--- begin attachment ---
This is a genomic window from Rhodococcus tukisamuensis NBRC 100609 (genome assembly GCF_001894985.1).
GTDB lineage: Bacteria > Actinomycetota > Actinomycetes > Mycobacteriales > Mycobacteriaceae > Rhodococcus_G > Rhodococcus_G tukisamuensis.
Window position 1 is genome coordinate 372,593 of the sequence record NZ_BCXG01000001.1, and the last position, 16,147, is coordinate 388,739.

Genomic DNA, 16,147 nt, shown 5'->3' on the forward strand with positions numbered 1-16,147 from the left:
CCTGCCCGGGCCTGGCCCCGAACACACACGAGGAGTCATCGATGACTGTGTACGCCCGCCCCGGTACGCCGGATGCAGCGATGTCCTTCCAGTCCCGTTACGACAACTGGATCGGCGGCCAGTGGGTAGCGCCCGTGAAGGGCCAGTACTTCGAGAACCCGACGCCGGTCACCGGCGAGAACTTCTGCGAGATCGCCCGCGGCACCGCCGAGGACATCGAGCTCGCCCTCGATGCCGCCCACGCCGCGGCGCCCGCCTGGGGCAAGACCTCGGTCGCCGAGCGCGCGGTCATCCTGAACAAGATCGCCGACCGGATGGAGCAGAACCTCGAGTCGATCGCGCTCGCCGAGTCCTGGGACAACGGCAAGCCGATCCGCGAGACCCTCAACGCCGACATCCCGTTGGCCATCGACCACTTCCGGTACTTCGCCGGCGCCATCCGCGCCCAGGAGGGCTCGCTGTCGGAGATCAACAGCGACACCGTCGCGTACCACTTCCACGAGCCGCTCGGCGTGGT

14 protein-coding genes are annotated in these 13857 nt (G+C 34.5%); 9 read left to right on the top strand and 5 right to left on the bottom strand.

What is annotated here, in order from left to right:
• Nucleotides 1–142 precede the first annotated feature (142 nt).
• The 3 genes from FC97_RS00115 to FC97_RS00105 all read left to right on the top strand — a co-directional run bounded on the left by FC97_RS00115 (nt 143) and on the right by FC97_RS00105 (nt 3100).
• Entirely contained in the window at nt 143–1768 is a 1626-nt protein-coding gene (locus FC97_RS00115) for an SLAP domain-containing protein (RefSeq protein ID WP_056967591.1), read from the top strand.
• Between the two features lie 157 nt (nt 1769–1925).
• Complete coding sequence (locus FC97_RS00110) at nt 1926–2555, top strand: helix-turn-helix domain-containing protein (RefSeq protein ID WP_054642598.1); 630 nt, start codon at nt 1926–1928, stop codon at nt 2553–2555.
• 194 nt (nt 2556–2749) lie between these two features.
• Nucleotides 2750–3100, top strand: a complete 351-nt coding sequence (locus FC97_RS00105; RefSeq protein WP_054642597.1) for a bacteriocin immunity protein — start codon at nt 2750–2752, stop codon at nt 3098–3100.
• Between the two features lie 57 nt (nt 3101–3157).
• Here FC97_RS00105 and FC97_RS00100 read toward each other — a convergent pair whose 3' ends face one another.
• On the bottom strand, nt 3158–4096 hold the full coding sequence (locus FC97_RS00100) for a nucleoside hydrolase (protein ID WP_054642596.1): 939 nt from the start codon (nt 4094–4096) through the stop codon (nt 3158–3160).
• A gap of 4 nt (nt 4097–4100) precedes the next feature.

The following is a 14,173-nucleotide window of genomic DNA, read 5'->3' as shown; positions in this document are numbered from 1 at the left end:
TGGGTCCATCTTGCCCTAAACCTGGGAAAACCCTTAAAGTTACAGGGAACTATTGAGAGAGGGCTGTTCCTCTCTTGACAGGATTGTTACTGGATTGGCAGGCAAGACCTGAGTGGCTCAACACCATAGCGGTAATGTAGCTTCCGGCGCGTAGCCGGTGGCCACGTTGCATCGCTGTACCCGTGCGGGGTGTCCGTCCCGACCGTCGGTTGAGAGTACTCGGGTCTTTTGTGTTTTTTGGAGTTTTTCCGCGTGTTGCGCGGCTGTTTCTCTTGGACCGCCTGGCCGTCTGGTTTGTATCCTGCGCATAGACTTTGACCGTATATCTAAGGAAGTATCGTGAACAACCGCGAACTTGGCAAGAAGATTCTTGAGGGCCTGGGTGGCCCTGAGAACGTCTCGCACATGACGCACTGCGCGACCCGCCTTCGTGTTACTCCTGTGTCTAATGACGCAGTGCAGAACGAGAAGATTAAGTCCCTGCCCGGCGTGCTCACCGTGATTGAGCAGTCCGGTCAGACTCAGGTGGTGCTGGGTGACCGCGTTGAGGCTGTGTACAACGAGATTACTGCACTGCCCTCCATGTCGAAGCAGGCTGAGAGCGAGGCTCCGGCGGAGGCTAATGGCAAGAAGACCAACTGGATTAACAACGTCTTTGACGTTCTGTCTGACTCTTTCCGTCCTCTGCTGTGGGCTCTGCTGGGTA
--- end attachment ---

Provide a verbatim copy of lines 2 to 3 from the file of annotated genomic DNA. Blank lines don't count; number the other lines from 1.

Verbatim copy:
GTDB lineage: Bacteria > Actinomycetota > Actinomycetes > Mycobacteriales > Mycobacteriaceae > Rhodococcus_G > Rhodococcus_G tukisamuensis.
Window position 1 is genome coordinate 372,593 of the sequence record NZ_BCXG01000001.1, and the last position, 16,147, is coordinate 388,739.